This movie is incredibly subtle, sweet, and charming. I saw it in theaters shortly after its first American release this year and it's a testament to Studio Ghibli's position as a cultural powerhouse. It's not a fantastic Ghibli film in the sense that it takes place in a different universe or version of earth, fairy realm, or anything like that. It could have easily not been animated at all, and part of its appeal is that it was an homage to popular "coming of age" films beloved by Japanese women. No one traditionally thought that those could be done by anime studios, but this clearly proved them wrong and was wildly popular.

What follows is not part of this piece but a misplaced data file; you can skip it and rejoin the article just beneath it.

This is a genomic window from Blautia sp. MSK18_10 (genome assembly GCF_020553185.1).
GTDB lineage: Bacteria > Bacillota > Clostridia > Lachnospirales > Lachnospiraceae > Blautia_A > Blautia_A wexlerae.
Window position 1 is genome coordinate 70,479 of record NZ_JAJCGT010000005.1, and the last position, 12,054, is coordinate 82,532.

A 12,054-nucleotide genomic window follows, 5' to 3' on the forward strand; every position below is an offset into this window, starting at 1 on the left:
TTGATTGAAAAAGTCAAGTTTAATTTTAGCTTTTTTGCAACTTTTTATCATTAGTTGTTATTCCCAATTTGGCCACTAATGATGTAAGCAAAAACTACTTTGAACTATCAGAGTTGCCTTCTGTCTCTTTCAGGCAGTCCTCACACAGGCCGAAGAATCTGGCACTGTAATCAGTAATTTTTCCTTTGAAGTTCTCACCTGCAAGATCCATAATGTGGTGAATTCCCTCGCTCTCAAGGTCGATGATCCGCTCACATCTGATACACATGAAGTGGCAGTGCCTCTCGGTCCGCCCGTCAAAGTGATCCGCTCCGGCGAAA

It's a slow-paced, reflective, and meandering story of a Japanese businesswoman living in 1980s Tokyo who spends her vacation time working on a small organic farm. The experience forces her to recollect several key moments from her childhood and journey into adolescence, and she winds up doing some soul-searching about her life's direction. It's beautifully animated and it's a shame that it's such a criminally under-appreciated Ghibli film.
(I was forced to see the dub when we went just because of timing, and it was a little clunky; I'm sure the original is probably better. But Daisy Ridley did a good job as the title character Taeko, I think.)